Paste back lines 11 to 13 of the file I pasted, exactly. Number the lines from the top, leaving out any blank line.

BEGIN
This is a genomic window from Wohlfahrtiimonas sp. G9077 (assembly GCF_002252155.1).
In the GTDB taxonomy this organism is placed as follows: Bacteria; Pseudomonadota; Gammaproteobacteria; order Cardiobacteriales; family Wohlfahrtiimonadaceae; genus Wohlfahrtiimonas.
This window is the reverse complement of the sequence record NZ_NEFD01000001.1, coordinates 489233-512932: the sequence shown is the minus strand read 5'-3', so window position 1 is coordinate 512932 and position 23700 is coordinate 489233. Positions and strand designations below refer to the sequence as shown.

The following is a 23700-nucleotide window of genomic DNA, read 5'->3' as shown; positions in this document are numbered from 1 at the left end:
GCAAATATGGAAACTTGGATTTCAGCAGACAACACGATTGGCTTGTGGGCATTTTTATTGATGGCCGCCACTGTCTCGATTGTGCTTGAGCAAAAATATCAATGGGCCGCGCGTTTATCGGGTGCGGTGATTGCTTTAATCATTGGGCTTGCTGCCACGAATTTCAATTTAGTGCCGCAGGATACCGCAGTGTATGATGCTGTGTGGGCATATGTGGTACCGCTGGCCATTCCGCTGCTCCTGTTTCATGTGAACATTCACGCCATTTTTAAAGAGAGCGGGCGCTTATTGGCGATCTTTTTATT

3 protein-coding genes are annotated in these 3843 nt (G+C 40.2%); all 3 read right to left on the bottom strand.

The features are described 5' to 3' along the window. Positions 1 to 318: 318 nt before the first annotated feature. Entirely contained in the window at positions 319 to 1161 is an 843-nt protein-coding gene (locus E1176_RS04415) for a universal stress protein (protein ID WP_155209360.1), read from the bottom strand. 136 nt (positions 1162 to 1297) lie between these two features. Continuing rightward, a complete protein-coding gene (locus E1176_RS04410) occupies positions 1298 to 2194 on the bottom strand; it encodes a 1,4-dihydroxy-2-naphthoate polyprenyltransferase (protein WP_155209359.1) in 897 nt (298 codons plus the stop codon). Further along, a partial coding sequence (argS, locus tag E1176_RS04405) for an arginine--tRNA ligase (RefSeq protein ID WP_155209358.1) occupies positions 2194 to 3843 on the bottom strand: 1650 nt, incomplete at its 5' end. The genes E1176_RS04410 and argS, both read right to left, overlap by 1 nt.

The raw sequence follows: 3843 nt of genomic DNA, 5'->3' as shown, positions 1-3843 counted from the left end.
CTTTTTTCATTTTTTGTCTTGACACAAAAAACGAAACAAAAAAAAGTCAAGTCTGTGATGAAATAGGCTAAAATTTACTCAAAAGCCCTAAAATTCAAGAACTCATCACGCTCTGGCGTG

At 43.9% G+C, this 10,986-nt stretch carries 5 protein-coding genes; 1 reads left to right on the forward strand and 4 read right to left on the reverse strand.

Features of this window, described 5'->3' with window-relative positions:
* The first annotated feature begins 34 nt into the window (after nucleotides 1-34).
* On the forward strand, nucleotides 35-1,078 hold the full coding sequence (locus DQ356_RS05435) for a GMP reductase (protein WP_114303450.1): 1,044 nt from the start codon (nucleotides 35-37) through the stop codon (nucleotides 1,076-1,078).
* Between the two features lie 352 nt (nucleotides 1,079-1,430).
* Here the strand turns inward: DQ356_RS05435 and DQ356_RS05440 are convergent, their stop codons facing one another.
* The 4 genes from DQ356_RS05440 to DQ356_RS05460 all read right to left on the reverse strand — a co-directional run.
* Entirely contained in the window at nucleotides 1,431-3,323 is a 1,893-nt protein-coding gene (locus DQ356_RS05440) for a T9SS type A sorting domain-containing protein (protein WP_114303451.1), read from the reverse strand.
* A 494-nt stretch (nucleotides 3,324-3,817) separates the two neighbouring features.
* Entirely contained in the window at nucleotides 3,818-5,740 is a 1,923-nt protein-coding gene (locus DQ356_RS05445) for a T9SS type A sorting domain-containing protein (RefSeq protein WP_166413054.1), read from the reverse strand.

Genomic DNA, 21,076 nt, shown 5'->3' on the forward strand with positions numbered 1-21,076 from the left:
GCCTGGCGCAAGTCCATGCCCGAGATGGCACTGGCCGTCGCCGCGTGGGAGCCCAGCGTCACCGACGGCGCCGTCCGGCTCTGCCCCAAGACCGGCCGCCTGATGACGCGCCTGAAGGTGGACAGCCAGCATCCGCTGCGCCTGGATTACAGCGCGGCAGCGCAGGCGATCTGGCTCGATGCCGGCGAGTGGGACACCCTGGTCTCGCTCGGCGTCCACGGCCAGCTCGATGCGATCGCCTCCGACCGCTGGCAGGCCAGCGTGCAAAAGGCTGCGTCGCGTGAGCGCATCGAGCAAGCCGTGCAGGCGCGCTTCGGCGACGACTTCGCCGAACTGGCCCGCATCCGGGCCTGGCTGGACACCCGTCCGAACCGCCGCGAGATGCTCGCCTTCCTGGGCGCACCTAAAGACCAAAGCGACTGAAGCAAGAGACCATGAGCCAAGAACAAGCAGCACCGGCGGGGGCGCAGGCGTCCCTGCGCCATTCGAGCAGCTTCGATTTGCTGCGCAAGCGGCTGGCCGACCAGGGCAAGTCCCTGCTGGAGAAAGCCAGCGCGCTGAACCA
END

Features of this window, described 5'->3' with window-relative positions:
* The first annotated feature begins 34 nt into the window (after nucleotides 1-34).
* On the forward strand, nucleotides 35-1,078 hold the full coding sequence (locus DQ356_RS05435) for a GMP reductase (protein WP_114303450.1): 1,044 nt from the start codon (nucleotides 35-37) through the stop codon (nucleotides 1,076-1,078).